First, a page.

The search for best practices is a high-priority trend in the HR field. In fact, a 2006 survey of more than 5,000 HR professionals found that the top HR and administrative goal is to improve the overall quality of the HR function in organizations, and the most widely chosen “area of interest” among companies seeking HR improvement was best practices information, according to outsourcing firm HRAmerica (2006), which sponsored the survey.
Best practices are often associated with another widely used comparison technique: benchmarking. A 2005 survey by Bain & Company found that benchmarking is among the top management tools used by executives all over the world. In North America and Europe, fully 88% of surveyed executives said they use benchmarking. By comparison, in North America, less than two-thirds (64%) of executives use balanced scorecards, half use activity-based management, and 45% use economic value-added analysis (Rigby 2005).
It’s clear why best practices and benchmarking have such appeal. Managers want HR to be as efficient and effective as possible. HR executives feel they need—or are pressured—to gather data that reveals how well their functions stack up against HR in other organizations. They want to know everything from competitors’ revenues per employee to the details of how best to set up specific HR programs.
The appeal of best practices partly explains the popularity of Fortune’s list of “100 Best Companies to Work For,” which is produced by the Great Place to Work ® Institute. Not only do job-seekers want to know where to target their résumés, organizations of all stripes want to gain a better understanding of what it takes to become a preeminent “employer of choice.”
The “100 Best” companies have, of course, been benchmarked. The Benchmark Partners conducted an analysis of the organizations that made the list and discovered that 2005 “Great Places to Work” companies spend a bit more money on HR (though less than 0.2% of gross revenue) and considerably more on HR technology; 11% of HR spending per worker goes to HR technology in those companies, 58% more than in average companies (“Measuring,” 2006). Other studies indicate that, on average, “Great Places to Work” companies outperform major stock indices.
Despite the popularity of best practices and benchmarking, the concepts have many critics. Prof. Robert Kaplan (2006), co-developer of activity-based costing and the balanced scorecard, argues that benchmarking is very useful when it comes to comparing standard or commoditized processes. “For example, it’s useful to compare the cost of producing the same widget, taking the same kind of customer order, or processing the same type of paycheck or benefit claim across multiple companies,” he writes.
It’s different, he argues, when it comes to processes and services that result in highly differentiated products. He uses the example of comparing expenses per transaction at Armani versus Wal-Mart (Kaplan, 2006). The same lesson applies to differentiated HR services, where companies try to gain advantages by leveraging the uniqueness of their strategies, personnel, processes and cultures. Trying to benchmark these kinds of services could result in futile “apples and oranges” comparisons.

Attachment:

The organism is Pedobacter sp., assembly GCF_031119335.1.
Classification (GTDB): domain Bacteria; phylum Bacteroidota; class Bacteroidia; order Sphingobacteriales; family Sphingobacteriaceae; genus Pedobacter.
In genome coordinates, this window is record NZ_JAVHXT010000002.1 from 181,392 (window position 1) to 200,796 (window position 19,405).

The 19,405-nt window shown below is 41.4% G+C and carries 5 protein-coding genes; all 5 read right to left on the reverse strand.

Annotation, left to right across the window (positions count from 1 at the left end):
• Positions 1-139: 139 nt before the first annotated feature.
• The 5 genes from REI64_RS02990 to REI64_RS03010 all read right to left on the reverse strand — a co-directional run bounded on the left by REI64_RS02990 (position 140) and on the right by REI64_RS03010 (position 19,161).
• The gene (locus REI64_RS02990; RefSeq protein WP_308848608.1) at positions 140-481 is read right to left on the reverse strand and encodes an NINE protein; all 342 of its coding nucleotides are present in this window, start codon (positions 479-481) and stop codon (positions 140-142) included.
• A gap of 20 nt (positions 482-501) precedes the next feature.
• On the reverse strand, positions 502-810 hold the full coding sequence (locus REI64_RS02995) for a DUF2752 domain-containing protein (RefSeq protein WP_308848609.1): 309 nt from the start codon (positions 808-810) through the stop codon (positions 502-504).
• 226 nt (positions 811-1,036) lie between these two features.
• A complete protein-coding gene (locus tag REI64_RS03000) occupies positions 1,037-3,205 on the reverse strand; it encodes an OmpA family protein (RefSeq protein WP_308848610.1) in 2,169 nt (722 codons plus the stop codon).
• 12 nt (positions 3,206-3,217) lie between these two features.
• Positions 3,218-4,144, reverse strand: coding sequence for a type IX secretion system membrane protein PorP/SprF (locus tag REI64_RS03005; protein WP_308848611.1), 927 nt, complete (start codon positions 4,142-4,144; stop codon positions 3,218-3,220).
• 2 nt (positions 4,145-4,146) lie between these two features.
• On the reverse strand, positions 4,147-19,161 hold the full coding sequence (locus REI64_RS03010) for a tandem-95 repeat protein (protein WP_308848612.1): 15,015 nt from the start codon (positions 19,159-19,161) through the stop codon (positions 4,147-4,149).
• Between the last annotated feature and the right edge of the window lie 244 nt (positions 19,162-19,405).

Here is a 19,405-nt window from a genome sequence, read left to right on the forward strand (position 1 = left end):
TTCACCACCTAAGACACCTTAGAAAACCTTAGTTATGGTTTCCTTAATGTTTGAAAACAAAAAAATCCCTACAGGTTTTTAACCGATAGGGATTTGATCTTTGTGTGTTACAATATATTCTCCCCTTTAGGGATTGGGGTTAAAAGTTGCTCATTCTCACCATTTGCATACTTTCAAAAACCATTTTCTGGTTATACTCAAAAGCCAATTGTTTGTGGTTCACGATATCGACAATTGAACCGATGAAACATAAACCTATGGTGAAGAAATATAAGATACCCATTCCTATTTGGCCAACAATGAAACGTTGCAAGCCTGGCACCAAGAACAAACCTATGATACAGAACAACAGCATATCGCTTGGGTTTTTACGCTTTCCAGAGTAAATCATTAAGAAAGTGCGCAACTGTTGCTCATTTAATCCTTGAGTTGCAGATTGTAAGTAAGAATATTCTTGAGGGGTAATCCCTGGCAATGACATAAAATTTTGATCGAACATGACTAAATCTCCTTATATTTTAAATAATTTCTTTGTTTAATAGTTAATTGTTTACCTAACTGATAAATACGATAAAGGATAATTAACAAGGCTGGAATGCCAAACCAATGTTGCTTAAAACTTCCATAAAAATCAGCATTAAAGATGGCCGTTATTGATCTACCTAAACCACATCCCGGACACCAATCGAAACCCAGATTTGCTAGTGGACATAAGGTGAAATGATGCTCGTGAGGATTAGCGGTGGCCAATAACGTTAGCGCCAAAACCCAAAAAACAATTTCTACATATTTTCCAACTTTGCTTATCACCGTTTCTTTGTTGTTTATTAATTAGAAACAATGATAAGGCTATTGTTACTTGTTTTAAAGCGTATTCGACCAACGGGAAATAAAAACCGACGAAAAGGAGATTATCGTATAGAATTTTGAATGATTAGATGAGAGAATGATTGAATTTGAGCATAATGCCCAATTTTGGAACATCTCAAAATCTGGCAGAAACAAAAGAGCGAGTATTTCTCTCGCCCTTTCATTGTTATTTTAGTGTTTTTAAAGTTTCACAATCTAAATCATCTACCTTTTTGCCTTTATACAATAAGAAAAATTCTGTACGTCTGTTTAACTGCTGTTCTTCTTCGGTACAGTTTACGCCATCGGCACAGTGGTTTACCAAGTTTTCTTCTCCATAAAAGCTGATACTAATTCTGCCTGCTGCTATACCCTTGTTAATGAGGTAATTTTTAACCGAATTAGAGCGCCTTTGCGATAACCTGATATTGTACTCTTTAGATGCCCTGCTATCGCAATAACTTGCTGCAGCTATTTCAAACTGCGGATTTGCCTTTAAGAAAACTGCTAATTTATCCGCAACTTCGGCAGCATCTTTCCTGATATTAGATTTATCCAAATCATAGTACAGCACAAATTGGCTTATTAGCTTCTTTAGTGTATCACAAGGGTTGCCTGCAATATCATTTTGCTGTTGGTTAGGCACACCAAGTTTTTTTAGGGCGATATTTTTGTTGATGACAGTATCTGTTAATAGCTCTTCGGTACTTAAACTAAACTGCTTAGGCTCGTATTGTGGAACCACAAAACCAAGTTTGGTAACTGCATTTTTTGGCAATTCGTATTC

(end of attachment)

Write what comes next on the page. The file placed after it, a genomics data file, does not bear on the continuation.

Jay Jamrog, senior vice president of research at i4cp, agrees that benchmarks and metrics have to be used wisely and in context. “Ultimately, it’s not about the numbers. It’s about the story they tell. Higher costs can be okay if organizations are getting their money’s worth. Companies should do the ‘So what?’ test, in which they determine if a benchmark has any true meaning in terms of effectiveness and impact.”
Some of the qualms about best practices are similar. “Copying the best practices of others leaves the company always in the position of following,” write professors Jeffrey Pfeffer and Robert Sutton (2006), authors of Hard Facts, Dangerous Half-Truths, and Total Nonsense. They also point out that best practices are often based on anecdotes and stories rather than solid evidence from peer-reviewed studies. Sometimes anecdotes from respected business leaders or management gurus can send organizations chasing wildly in the wrong direction.
Pfeffer and Sutton suggest that leaders think of their organizations as works in progress, places where there’s continuous experimentation to determine what really works. This allows them to avoid the trap of getting stuck with processes that are deemed “best practices” by conventional wisdom.
Other experts view best practices as more of a source of inspiration and good ideas than as solutions that should be exactly imitated (Keeley 2004). Trying to take a best practice from one organization and drop it into another may be like an organ transplant: the organ that worked fine in one body may be completely rejected by another. Part of the problem is that best practices are often viewed as “top-down” solutions that are resented and resisted (McLaughlin 2005).
Of course, best practices and benchmarking aren’t going away. Throughout human history, progress has largely been based on the imitation and diffusion of good—or “good enough”—ideas. But progress also depends on the emergence of innovations. An organization that wants to thrive over the long run must stay abreast of best practices but should also strive to develop the excellent and organizationally specific “next practices” that give it unique advantages for the future.